After completing the Sambadrome (1983-1984), stage of the Rio carnival, with the then governor of the city, Leonel Brizola – a leader of the conservative left-wing that returned to power in the first elections after the military period –, Oscar Niemeyer designed the buildings for the reform of education proposed by the anthropologist Darcy Ribeiro (one of the intellectuals that most influenced the architect). The idea was to carry out an educative revolution based on full-time teaching, raising hundreds of prefabricated unit types. These are “schools that have as objective not only teaching their pupils but also providing an effective support to all the children of the community. And this explains why they have a ground floor, open on Saturdays and Sundays, gymnasium, doctor and dentist offices, library, etc.”, Niemeyer wrote.
In Rio de Janeiro – during the two terms of Brizola, 1983-1997 and 1991-1994 – almost 500 prefabricated schools were built, officially called Centros Integrados de Enseñanza Pública (CIEP or Integrated Centers for Public Education). The local population nicknamed them Brizolãos. The units were designed to fit 1,000 students and comprise three separate volumes. The larger one, with four floors, contains the classrooms that are laid out over two intermediate floors, the recess area, a dining room and the doctor’s office on ground floor, all beneath a terraced roof. The structure of the volumes consists of prefabricated concrete pieces with five-meter spans in the longitudinal direction. In the opposite sense, structure stretches two spans of eight and six meters each. The reinforced concrete structural pieces were manufactured in a ‘factory of schools’ coordinated by the architect João Filgueiras Lima, Lelé. The other two volumes constituting each CIEP are the gym (in a building that also houses the dressing rooms), and an octagonal piece that contains the library. Of Niemeyer’s works, built with precast elements as those of the project for the Army Headquarters (1968) in Brasília and the University of Constantine (1969), this one lacks the formal freedom that concrete makes possible. However, the openings of the main pavilion – with aluminum frames and masonry parapets painted in bright colors – make the facades readily recognizable from afar.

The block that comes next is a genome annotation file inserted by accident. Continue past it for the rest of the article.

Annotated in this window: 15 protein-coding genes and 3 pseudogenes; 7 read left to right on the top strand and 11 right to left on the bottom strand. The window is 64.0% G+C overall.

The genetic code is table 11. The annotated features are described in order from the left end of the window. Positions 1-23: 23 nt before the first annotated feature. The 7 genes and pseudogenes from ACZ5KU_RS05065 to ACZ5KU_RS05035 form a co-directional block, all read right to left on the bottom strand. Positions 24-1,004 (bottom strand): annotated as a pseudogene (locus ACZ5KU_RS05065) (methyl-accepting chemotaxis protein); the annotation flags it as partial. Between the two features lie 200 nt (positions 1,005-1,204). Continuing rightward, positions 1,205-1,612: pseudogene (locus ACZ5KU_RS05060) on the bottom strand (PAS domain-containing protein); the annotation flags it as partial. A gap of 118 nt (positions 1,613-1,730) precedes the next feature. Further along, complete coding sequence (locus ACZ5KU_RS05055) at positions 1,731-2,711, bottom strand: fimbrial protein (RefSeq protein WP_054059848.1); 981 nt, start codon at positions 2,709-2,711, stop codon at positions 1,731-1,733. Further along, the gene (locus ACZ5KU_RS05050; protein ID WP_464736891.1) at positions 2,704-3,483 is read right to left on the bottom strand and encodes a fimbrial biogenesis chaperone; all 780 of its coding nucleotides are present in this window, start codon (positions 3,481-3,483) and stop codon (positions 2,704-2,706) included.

“To me that idea of architectural simplicity is pure demagogy, unacceptable discrimination and often a shyness that only lack of inventiveness can explain”, Niemeyer wrote on this matter... [+]